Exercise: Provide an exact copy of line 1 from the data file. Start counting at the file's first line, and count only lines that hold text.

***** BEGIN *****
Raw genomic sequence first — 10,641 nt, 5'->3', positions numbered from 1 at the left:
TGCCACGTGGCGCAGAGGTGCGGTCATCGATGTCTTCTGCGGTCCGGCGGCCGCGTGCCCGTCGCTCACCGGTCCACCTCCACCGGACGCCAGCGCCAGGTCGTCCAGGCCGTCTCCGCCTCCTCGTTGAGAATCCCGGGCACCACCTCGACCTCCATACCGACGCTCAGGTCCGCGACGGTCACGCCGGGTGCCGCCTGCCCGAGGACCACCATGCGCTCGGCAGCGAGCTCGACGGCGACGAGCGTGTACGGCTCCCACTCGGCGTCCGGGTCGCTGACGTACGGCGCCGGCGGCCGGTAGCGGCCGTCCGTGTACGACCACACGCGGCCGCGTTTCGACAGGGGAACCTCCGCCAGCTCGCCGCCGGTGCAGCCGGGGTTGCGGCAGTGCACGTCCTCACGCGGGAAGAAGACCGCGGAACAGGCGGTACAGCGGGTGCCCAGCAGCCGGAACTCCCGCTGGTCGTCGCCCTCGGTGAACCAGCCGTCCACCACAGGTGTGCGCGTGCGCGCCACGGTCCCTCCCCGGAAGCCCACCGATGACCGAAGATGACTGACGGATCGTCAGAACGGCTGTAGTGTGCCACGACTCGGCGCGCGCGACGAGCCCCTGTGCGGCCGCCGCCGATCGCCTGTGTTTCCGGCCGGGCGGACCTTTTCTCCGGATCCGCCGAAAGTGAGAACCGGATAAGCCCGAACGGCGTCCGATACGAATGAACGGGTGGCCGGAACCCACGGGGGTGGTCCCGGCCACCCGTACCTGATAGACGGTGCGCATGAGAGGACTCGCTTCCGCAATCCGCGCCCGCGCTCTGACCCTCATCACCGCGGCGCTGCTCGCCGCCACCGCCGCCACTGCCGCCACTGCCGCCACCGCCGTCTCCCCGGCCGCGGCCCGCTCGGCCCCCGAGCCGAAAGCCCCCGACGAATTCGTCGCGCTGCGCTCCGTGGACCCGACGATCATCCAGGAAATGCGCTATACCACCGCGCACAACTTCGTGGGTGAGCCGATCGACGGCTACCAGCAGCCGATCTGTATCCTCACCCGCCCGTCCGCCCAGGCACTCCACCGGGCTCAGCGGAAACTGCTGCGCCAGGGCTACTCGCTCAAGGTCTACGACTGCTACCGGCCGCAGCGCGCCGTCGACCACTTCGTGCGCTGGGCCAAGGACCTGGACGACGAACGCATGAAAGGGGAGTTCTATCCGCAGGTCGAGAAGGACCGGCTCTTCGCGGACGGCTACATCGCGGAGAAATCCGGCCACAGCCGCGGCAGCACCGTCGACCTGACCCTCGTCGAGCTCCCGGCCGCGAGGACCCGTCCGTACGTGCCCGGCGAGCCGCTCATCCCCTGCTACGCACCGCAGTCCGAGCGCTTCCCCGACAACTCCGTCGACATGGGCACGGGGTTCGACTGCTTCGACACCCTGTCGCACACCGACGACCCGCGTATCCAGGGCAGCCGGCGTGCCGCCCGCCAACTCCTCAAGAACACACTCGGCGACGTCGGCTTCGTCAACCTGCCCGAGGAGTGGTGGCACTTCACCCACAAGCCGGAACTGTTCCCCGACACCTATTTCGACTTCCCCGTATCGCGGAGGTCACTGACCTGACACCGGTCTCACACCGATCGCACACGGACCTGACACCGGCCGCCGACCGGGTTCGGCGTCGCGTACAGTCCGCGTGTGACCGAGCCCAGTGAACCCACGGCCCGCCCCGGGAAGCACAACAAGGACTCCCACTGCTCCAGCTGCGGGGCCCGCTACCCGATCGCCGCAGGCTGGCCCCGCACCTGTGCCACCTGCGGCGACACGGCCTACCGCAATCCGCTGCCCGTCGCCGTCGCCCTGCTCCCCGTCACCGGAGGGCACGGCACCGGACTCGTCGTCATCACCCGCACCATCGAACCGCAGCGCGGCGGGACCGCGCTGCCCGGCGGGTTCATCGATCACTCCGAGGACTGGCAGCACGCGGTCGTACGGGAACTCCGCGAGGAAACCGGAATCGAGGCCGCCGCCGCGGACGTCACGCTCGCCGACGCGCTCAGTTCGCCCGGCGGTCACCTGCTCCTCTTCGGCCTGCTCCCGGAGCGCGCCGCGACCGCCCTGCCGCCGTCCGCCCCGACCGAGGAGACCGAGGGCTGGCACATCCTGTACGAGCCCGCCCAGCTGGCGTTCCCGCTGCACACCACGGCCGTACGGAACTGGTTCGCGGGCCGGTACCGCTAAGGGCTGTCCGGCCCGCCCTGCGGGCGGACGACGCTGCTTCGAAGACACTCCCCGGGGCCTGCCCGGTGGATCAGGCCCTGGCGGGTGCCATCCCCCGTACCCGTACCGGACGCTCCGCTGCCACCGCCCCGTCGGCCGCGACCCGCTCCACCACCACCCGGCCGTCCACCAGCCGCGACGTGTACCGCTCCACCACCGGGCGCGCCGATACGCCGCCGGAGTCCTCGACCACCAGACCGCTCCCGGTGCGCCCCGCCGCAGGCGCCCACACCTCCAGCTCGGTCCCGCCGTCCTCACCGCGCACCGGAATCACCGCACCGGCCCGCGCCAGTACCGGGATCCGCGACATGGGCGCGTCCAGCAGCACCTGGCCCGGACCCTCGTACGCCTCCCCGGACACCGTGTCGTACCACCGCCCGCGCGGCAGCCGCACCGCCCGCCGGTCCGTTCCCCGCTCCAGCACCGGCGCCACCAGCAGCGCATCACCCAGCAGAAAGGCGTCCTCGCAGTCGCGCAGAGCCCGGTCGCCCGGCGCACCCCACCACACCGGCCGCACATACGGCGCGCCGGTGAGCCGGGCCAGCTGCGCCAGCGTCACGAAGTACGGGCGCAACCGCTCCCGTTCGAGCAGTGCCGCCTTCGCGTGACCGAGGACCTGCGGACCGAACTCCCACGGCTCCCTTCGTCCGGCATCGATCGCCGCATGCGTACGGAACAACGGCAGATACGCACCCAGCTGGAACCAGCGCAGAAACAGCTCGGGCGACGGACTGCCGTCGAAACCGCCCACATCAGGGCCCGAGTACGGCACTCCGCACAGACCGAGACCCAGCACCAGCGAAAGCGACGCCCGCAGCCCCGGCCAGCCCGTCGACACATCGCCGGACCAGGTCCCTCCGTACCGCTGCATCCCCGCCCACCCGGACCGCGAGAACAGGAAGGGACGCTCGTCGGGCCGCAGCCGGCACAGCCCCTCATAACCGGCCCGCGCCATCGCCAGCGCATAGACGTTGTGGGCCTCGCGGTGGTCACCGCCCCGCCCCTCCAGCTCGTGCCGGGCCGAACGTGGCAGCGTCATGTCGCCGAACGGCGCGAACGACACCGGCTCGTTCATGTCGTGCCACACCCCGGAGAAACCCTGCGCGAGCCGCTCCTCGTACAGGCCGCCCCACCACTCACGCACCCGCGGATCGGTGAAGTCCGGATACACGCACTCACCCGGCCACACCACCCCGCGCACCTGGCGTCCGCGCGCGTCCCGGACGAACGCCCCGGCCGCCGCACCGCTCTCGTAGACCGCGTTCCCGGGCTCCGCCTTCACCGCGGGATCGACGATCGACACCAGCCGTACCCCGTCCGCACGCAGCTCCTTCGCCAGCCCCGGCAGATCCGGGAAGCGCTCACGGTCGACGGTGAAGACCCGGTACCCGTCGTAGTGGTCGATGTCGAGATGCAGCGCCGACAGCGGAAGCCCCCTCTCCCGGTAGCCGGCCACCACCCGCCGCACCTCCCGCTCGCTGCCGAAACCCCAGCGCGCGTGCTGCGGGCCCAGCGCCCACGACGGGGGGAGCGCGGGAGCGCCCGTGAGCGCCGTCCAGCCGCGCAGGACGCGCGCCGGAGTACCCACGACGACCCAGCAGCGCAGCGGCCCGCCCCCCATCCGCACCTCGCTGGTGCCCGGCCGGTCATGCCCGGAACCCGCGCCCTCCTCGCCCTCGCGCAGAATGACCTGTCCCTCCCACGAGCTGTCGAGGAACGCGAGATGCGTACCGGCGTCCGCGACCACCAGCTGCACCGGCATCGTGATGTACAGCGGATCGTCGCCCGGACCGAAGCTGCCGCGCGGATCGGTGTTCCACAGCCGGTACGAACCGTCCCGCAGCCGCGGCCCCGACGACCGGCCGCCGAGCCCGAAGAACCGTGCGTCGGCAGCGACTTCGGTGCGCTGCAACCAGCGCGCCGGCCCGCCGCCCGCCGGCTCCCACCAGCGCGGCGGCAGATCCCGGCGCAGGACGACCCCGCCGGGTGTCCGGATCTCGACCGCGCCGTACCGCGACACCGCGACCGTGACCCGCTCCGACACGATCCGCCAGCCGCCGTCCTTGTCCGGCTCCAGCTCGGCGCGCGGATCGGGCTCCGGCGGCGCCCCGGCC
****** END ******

Raw genomic sequence first — 10,641 nt, 5'->3', positions numbered from 1 at the left: